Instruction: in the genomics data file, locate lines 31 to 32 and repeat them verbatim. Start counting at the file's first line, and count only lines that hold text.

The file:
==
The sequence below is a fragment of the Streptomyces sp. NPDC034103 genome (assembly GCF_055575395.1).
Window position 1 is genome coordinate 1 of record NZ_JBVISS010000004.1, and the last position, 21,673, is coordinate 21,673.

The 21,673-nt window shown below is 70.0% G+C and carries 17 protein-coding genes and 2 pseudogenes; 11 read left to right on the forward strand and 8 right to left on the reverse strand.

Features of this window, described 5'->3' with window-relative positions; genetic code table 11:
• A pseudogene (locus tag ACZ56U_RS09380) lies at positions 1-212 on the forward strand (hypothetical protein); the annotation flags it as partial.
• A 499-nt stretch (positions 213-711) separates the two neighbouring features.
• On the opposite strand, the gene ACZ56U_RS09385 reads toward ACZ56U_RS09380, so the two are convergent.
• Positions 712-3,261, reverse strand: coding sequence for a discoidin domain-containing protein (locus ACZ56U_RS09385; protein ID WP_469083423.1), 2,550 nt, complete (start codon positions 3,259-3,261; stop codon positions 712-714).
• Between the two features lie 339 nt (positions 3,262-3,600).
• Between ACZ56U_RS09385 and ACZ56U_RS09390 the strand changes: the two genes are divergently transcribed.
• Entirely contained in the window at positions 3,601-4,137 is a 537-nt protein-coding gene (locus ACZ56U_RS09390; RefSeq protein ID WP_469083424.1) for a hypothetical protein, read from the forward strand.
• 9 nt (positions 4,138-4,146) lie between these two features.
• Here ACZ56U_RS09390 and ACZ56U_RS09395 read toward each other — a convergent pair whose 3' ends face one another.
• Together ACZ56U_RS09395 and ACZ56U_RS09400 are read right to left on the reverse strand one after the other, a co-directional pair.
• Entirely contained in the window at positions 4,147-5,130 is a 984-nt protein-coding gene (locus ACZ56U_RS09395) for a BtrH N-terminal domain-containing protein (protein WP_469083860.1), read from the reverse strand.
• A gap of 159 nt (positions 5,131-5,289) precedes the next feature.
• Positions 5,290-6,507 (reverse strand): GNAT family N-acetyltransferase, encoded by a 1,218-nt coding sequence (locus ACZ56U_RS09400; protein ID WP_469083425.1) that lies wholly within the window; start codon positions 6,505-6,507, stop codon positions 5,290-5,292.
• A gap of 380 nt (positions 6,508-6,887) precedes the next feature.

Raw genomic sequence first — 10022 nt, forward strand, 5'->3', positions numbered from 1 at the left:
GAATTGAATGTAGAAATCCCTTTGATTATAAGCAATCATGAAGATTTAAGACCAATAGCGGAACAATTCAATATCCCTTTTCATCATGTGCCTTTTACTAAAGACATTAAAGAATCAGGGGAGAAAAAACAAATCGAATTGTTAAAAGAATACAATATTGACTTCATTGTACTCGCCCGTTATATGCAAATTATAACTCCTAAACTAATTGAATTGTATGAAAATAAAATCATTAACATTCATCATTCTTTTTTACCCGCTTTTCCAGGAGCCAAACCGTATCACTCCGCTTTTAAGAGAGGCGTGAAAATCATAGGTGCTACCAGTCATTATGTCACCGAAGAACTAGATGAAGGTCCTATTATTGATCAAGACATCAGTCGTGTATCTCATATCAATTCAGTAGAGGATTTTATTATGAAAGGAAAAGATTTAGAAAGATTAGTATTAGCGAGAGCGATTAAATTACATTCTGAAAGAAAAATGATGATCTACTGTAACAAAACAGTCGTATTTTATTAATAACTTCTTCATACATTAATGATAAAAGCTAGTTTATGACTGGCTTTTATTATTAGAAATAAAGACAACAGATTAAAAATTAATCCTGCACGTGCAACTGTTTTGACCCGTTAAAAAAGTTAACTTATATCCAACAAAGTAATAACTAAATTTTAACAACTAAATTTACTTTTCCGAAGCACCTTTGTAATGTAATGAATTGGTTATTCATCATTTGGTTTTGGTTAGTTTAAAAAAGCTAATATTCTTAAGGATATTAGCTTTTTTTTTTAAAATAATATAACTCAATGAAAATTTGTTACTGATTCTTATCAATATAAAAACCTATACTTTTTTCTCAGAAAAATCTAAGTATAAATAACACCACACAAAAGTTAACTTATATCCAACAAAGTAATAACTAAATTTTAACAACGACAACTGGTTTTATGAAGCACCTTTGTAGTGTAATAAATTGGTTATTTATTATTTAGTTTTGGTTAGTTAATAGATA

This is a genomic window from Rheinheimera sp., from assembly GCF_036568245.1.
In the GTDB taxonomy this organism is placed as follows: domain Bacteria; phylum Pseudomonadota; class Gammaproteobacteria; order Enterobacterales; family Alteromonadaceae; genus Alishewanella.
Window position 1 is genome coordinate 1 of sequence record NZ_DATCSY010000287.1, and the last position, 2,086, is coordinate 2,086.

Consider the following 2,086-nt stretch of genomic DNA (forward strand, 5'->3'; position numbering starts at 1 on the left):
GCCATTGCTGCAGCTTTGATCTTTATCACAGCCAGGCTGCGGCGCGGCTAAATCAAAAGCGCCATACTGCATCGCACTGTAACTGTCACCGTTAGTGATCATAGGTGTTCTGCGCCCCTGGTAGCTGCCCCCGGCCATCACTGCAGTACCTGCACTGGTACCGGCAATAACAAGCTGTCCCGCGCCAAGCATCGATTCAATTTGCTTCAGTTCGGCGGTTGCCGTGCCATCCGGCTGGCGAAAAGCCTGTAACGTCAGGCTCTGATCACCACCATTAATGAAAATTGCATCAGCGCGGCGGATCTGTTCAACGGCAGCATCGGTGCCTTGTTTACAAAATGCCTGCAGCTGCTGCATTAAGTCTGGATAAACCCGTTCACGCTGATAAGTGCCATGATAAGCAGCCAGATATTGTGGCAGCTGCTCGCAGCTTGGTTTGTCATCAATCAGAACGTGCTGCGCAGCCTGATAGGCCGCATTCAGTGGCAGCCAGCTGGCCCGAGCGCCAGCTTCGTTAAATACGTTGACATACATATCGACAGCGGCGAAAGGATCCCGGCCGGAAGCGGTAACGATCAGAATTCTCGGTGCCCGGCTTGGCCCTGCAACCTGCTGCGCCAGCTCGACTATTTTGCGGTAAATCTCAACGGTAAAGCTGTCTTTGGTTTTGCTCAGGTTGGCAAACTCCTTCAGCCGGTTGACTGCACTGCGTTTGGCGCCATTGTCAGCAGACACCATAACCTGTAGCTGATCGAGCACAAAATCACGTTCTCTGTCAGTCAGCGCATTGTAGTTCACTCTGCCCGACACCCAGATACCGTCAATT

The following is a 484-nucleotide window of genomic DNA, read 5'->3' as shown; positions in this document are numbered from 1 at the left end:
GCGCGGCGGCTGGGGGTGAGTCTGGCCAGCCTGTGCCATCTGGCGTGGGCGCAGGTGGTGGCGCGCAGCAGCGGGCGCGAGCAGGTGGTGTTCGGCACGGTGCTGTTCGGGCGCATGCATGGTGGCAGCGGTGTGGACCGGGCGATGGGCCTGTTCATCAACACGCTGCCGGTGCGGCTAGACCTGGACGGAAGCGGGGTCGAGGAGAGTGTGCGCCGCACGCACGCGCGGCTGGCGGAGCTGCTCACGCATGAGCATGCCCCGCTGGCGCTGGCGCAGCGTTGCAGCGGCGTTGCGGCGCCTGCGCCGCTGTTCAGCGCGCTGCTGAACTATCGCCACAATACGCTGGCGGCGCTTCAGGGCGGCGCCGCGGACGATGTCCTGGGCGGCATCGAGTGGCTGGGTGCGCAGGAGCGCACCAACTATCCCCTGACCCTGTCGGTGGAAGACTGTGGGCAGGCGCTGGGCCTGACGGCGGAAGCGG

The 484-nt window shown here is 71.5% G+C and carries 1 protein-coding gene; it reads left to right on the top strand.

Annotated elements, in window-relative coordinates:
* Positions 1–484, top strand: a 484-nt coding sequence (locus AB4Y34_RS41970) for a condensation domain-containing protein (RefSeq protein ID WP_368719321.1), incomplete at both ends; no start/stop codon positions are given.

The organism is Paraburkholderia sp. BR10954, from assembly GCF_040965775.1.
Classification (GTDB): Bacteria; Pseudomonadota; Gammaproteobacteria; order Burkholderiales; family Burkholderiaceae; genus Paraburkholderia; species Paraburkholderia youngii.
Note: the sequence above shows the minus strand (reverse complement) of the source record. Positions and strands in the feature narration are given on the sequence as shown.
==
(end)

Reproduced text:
The organism is Paraburkholderia sp. BR10954, from assembly GCF_040965775.1.
Classification (GTDB): Bacteria; Pseudomonadota; Gammaproteobacteria; order Burkholderiales; family Burkholderiaceae; genus Paraburkholderia; species Paraburkholderia youngii.